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Last week at Unite LA 2018, Unity hosted our first Film and Animation Summit and welcomed creators across film and entertainment into our Unity community. Read on for highlights from our first-ever Shorts Program, news from the keynote, insights from our summit session lineup, and more.

There is no better time for storytellers in film and television to begin harnessing Unity because it empowers production teams to craft their narratives in a much faster and more intuitive way than traditional workflows do.

Digital Monarch Media on the Shorts Program red carpet.

We’re committed to enabling success for creators in the industry, a mission we share with many pioneers in real-time filmmaking — like Digital Monarch Media, whose virtual cinematography tools and techniques are being used by award-winning directors in Hollywood. This is why we are delighted that DMM is joining the Unity family! The team is led by Wes Potter and Habib Zargarpour, and both of them have a deep background in cinematics across gaming and film.

Also at Unite was our new workshop, Unity for Film: Tools for Linear Storytelling, which uses the Film Sample Project that launched earlier this month on the Asset Store (available for free for any creator looking to get more familiar with tools like Cinemachine and Timeline). We’ll be doing a repeat of this workshop online, so join Unity Connect or follow us on social for upcoming dates for film webinars!

Shorts Program guest speaker Jeff Gipson (Walt Disney Animation Studio), director of Cycles.

In a very special event — our first-ever Unity Shorts Program — 10 short films made with Unity were screened at the Regal Cinemas L.A. LIVE. For most of the directors and teams, it was the first time they had seen their Unity projects on a big screen.

The night’s guest speaker was Jeff Gipson from Walt Disney Animation Studios, who directed Disney’s first-ever VR experience, Cycles: a beautiful short VR film made in Unity. Jeff offered a sneak peek at the creation of the piece and how his family and personal stories influenced the creation of this one-of-a-kind project.

From left: Jeff Gipson, Michael Bolufer, Larry Cutler, Igor Simic, Neth Nom.

The evening screening included four episodes of Mr. Carton, all three Baymax Dreams shorts, the 2D render version of Baobab’s Crow: The Legend (based off their cinematic VR experience), a music video called “Take My Hand” from the world of Golf Club Wasteland (a mobile game), and the emotional short film Sonder, a piece already accepted to over 20 film festivals and winner of several awards.

Michael Bolufer and Mathieu Muller on the Shorts Program red carpet.

After the 53-minute program was a Q&A with some of the directors and creative leads. Neth Nom, director of Sonder, talked about creating a distinct look for the film, in which his team combined two-dimensional animation with 3D environments. Larry Cutler, CTO and co-founder of Baobab, shared the approach of turning a VR experience into a 2D rendered short film. Igor Simic of Demagog Studio unpacked the narrative behind his game world and how extending it into a set of linear stories, set to music, deepened the environmental storytelling. Michael Bolufer, co-director of Mr. Carton, shared the process of creating this clever series and how all the audio and sounds were done exclusively by mouth over the animatic.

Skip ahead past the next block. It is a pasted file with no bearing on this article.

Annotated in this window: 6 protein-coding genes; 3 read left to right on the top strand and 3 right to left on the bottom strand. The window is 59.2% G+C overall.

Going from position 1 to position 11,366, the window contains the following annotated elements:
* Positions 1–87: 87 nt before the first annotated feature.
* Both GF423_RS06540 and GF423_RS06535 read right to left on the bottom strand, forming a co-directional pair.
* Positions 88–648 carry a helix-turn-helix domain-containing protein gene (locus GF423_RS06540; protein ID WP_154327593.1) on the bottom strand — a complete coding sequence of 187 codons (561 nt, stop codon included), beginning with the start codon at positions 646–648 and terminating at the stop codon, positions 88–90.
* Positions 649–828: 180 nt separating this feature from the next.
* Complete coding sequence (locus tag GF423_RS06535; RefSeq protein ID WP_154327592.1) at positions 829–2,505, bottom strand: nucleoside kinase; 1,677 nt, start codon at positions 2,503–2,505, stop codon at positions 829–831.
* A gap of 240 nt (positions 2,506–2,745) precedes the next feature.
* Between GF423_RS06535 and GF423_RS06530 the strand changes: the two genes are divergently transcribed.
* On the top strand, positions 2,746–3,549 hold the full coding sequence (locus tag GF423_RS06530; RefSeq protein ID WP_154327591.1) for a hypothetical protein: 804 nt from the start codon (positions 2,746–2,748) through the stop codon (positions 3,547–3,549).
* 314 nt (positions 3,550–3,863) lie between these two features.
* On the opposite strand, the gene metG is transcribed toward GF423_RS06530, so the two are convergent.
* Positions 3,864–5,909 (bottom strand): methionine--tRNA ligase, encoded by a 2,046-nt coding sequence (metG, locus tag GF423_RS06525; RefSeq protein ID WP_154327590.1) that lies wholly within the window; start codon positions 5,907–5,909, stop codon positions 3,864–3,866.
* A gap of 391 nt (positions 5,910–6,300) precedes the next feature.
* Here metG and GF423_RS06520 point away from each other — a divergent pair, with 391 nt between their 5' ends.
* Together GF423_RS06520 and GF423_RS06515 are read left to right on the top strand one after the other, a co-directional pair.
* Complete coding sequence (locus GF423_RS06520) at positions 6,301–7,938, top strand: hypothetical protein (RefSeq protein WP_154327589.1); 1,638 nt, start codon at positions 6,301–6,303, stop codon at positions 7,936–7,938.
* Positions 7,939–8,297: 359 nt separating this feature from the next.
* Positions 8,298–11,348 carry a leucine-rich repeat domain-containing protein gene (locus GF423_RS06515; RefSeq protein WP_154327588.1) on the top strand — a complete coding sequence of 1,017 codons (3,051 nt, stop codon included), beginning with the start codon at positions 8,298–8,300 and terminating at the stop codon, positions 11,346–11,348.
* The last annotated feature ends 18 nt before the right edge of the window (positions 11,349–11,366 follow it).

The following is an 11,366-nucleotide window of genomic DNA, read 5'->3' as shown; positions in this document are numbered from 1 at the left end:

Pixar and Magnopus after their panel at the Film and Animation Summit (from right): Isabelle Riva (Unity), John Halstead (Pixar), Luke Schloemer (Magnopus), Kalan Ray (Magnopus).

Lastly, our Film and Animation summit itself included a day-long lineup of speakers from Pixar, Magnopus, Digital Monarch Media, Baobab, Sonder, and many crew members who worked on Baymax Dreams. The energy in the room was palpable. We were humbled to see just how many Unity creators, from brand-new to power-user, showed up with their real-time filmmaking caps on to learn more about how this technology is fundamentally changing the industry’s approach to storytelling — whether for episodic series, short films, or virtual production.

Our Sr. Technical Product Manager for Film and TV, Mathieu Muller, also shared the product roadmap and plan of intent for Unity when it comes to animated storytelling. If you missed it, don’t worry! The presentation will be published on our YouTube channel along with some of the other recorded sessions from Unite LA 2018.

We can’t thank our community enough for joining us for such a special week. Learn more about Unity for Film, our new Unity Training Workshops for animation studios, and the philosophy behind real-time filmmaking. We encourage any animation professionals or studios interested in adopting Unity into their pipeline to get in touch for a consultation on what real-time can do for your workflow.

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